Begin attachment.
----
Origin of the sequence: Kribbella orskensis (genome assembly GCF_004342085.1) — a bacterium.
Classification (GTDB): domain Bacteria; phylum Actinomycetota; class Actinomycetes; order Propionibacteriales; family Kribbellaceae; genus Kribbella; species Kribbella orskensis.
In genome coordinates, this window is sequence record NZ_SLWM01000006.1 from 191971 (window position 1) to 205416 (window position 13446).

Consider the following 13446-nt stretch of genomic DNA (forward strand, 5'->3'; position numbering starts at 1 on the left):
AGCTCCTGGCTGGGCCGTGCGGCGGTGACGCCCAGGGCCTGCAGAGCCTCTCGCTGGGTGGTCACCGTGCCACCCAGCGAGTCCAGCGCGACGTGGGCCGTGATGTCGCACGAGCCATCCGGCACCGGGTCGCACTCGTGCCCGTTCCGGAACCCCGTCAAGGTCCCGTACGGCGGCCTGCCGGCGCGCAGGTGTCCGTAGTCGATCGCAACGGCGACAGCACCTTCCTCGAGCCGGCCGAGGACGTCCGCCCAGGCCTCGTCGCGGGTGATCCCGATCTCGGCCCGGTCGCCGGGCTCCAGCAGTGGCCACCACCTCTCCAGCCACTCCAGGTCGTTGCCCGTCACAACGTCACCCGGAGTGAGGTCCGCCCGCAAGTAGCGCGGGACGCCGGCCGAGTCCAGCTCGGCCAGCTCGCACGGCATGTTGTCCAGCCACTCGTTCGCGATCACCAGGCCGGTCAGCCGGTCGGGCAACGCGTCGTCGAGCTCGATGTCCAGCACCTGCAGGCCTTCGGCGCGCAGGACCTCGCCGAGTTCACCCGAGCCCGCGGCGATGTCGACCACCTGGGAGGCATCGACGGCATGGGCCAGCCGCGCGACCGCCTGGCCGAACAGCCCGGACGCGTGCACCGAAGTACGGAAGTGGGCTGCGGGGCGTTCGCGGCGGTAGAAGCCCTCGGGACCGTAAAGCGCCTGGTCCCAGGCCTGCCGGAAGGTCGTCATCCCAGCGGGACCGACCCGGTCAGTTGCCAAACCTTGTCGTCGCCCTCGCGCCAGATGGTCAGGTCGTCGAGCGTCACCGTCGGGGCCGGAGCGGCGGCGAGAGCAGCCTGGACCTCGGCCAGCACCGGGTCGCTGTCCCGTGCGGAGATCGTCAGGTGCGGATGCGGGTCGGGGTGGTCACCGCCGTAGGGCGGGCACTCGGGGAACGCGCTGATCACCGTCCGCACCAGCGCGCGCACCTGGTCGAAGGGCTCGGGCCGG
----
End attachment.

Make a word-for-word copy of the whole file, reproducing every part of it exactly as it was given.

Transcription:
Origin of the sequence: Kribbella orskensis (genome assembly GCF_004342085.1) — a bacterium.
Classification (GTDB): domain Bacteria; phylum Actinomycetota; class Actinomycetes; order Propionibacteriales; family Kribbellaceae; genus Kribbella; species Kribbella orskensis.
In genome coordinates, this window is sequence record NZ_SLWM01000006.1 from 191971 (window position 1) to 205416 (window position 13446).

Consider the following 13446-nt stretch of genomic DNA (forward strand, 5'->3'; position numbering starts at 1 on the left):
AGCTCCTGGCTGGGCCGTGCGGCGGTGACGCCCAGGGCCTGCAGAGCCTCTCGCTGGGTGGTCACCGTGCCACCCAGCGAGTCCAGCGCGACGTGGGCCGTGATGTCGCACGAGCCATCCGGCACCGGGTCGCACTCGTGCCCGTTCCGGAACCCCGTCAAGGTCCCGTACGGCGGCCTGCCGGCGCGCAGGTGTCCGTAGTCGATCGCAACGGCGACAGCACCTTCCTCGAGCCGGCCGAGGACGTCCGCCCAGGCCTCGTCGCGGGTGATCCCGATCTCGGCCCGGTCGCCGGGCTCCAGCAGTGGCCACCACCTCTCCAGCCACTCCAGGTCGTTGCCCGTCACAACGTCACCCGGAGTGAGGTCCGCCCGCAAGTAGCGCGGGACGCCGGCCGAGTCCAGCTCGGCCAGCTCGCACGGCATGTTGTCCAGCCACTCGTTCGCGATCACCAGGCCGGTCAGCCGGTCGGGCAACGCGTCGTCGAGCTCGATGTCCAGCACCTGCAGGCCTTCGGCGCGCAGGACCTCGCCGAGTTCACCCGAGCCCGCGGCGATGTCGACCACCTGGGAGGCATCGACGGCATGGGCCAGCCGCGCGACCGCCTGGCCGAACAGCCCGGACGCGTGCACCGAAGTACGGAAGTGGGCTGCGGGGCGTTCGCGGCGGTAGAAGCCCTCGGGACCGTAAAGCGCCTGGTCCCAGGCCTGCCGGAAGGTCGTCATCCCAGCGGGACCGACCCGGTCAGTTGCCAAACCTTGTCGTCGCCCTCGCGCCAGATGGTCAGGTCGTCGAGCGTCACCGTCGGGGCCGGAGCGGCGGCGAGAGCAGCCTGGACCTCGGCCAGCACCGGGTCGCTGTCCCGTGCGGAGATCGTCAGGTGCGGATGCGGGTCGGGGTGGTCACCGCCGTAGGGCGGGCACTCGGGGAACGCGCTGATCACCGTCCGCACCAGCGCGCGCACCTGGTCGAAGGGCTCGGGCCGG